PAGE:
I’m truly impressed with the few watches I’ve gathered, but the 44GS and 62GS stand out as remarkable examples. They’re unique, boast stupendous finishing wherever you look, and contain fantastic movements. Of course, finding one for the correct price will lead you to Japan and dealing with a site like Buyee or Jauce, but I’ve heard good things. Servicing one can be a little tricky, but as long as everything is there, all should be well. I always remind people to pay attention to the cases to ensure they’re unpolished. This way, future owners can truly feel like they’ve got one of the best watches (period) on their wrist.
Omega Railmaster 2503.52.00
Recently, Balazs and I had some fun on our podcast where we proposed alternative watches for pieces in each other’s collections. He rudely disposed of my Rolex Explorer 14270 and suggested a current 38mm Omega Seamaster Aqua Terra. That’s a nice watch, but when I think of a fantastic GADA watch from Omega, my mind immediately shifts to the 39mm Railmaster 2503.52.00 from the early ’00s. I wrote a #TBT article about this watch way back in 2016, and as you can see, it has real staying power in my mind.
There’s a lot to like about the Railmaster, including a no-nonsense dial that has plenty of lume. Inside, there’s a chronometer-certified ETA 2892 movement with the famed Co-Axial escapement. A 150m water resistance rating is also a nice feature. Finally, there’s the bracelet, which happens to be a thing of beauty. What’s wild about this watch is that prices have barely moved since 2016. It may take patience and a bit of hunting, but there are good options for around €2,700. The bottom line is that if you’re looking for one of the best daily watches under €3,000 and also value brand recognition, the Railmaster is hard to beat.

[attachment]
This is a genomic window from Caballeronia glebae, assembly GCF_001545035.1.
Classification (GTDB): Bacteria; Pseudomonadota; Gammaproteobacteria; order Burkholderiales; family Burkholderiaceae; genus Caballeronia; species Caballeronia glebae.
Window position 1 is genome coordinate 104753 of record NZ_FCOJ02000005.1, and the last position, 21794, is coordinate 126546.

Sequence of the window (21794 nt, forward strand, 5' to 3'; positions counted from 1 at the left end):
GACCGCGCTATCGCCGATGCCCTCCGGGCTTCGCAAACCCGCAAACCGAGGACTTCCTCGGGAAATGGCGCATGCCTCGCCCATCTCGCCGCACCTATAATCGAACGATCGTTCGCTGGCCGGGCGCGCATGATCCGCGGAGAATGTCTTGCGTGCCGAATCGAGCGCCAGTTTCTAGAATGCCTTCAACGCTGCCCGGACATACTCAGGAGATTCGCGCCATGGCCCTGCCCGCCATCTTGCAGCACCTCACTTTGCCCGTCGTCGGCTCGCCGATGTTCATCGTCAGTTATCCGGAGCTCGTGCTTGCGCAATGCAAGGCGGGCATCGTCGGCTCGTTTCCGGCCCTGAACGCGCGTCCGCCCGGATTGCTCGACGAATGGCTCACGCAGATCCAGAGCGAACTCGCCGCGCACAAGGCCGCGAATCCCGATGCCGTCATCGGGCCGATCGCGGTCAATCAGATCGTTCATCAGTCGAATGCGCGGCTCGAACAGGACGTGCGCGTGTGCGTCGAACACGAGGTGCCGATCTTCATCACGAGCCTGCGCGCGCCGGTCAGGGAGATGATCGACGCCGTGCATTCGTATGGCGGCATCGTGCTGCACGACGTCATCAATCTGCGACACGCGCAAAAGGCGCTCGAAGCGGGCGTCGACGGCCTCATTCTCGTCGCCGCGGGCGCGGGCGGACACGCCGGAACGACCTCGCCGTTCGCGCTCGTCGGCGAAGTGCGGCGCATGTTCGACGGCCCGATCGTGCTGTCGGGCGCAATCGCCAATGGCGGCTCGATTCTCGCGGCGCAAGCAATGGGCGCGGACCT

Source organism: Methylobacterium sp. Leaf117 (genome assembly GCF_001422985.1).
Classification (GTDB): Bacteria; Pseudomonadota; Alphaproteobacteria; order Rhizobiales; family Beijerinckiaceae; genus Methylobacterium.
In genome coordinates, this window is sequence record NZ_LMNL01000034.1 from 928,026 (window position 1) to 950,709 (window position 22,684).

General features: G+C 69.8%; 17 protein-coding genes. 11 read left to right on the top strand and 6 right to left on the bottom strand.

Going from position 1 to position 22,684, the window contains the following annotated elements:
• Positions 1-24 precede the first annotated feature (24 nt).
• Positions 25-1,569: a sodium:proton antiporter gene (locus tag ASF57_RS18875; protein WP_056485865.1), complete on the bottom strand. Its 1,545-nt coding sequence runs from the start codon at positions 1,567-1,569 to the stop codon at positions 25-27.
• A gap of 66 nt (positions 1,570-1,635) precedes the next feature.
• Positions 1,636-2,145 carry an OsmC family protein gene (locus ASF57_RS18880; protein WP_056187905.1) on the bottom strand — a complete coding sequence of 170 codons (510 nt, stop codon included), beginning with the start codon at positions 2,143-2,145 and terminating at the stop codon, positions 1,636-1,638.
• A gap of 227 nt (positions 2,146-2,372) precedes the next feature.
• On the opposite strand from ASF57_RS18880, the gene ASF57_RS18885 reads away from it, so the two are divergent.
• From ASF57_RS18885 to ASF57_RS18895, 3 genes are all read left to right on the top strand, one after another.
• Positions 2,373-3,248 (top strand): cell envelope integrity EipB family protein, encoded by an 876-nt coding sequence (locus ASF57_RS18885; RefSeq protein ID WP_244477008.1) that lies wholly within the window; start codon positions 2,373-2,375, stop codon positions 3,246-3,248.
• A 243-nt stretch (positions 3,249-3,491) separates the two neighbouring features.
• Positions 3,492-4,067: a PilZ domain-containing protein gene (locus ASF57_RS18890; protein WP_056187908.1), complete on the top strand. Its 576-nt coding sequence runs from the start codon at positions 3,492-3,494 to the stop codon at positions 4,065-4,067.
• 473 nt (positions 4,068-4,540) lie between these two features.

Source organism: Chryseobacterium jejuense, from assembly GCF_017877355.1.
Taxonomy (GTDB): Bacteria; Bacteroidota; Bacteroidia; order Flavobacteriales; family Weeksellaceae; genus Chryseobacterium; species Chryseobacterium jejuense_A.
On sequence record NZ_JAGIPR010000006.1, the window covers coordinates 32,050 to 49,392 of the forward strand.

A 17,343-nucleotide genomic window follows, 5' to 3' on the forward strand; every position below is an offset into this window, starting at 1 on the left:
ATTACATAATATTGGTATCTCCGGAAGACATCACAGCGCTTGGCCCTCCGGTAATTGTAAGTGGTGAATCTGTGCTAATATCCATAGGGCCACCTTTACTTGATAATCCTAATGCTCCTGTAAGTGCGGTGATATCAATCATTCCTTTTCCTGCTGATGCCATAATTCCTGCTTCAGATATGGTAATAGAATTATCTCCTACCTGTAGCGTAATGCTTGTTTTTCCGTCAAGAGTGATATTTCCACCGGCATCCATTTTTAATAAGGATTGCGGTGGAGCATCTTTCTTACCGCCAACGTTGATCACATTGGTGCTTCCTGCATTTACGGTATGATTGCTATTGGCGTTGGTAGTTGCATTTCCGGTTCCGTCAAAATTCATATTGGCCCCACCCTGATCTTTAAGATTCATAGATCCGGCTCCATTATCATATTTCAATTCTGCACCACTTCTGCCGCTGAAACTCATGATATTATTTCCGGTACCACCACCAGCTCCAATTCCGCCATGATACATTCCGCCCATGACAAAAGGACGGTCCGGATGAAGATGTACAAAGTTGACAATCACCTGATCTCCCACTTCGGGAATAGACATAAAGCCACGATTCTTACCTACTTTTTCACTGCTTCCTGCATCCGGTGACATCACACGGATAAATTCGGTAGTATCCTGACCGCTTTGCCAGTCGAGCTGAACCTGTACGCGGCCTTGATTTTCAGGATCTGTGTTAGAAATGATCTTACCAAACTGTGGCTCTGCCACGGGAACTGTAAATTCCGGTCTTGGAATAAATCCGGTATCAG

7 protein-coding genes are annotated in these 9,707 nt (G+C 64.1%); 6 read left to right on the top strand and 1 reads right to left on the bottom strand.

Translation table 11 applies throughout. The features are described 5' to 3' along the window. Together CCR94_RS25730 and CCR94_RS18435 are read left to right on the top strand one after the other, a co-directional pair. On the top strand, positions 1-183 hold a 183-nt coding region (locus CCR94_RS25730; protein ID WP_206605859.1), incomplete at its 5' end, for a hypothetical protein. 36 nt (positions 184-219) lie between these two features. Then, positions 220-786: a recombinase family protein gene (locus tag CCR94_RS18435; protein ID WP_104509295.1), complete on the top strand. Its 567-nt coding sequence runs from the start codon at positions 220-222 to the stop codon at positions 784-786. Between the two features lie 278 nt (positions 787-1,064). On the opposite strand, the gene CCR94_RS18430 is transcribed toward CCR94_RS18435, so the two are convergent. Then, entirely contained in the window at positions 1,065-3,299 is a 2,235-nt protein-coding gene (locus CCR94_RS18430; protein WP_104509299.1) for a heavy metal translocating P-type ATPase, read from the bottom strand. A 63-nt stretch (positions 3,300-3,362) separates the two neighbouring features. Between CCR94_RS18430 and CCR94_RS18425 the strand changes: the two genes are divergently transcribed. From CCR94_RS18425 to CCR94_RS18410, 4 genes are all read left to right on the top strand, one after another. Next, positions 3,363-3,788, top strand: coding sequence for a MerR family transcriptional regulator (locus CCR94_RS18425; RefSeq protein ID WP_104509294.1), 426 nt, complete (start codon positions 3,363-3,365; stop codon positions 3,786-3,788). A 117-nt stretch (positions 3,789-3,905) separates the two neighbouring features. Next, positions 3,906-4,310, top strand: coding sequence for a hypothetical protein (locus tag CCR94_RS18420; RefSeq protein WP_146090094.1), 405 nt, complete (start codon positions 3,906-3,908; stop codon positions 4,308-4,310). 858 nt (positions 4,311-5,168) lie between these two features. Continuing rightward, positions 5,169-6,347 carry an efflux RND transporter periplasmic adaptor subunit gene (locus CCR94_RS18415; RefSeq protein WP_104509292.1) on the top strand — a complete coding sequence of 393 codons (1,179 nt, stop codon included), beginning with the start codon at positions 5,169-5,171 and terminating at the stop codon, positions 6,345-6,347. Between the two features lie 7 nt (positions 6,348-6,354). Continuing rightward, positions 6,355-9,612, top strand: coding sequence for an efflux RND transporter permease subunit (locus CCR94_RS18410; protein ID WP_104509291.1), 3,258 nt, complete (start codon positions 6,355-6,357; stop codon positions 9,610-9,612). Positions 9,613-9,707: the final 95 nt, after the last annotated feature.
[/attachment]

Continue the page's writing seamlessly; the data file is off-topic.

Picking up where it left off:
Aquaster Deepstar 39mm
For my last contender for the best watches under €3,000, I wanted to go with a chronograph. This was a tough one for me, but I’ve succumbed to the charms of the recently revived Aquastar brand. The famous vintage Deepstar chronographs are truly expensive these days, but the brand offers us a lovely modern choice. Last year saw the release of a smaller 39mm Deepstar, and it’s really in the sweet spot for most wrist sizes. Naysayers will remark that this is a relatively eccentric piece that lacks the normal counters, tachymeter bezel, etc. If you need all that, this watch won’t work for you, but I find a 30-minute counter or even a bezel with a lume pip rather useful for the BBQ or oven.
I did go back and forth on choosing this Aquastar over some interesting new retro-themed hand-wound chronographs. Another reason this watch won out is due to its movement. The La Joux-Perret L100 is employed here, and it’s an automatic caliber with a column wheel. That’s a nice little bonus that most other chronographs lack at this price. On the negative side, the watch is thick at a reported 14.8mm, but I can assure you that it does wear nicely. As for pricing, Aquastar is currently selling these in blue, black, or gray for US$2,890 ex-VAT, so it’s likely to come in under our cap.
Final thoughts on the best watches under €3,000
Well, there you have it — my four picks for the best watches available for under €3,000. I’ve covered a diver, a vintage dress watch, a field watch, and a chronograph. I can imagine that most readers would choose something different to represent these categories, so please feel free to let us know your choices.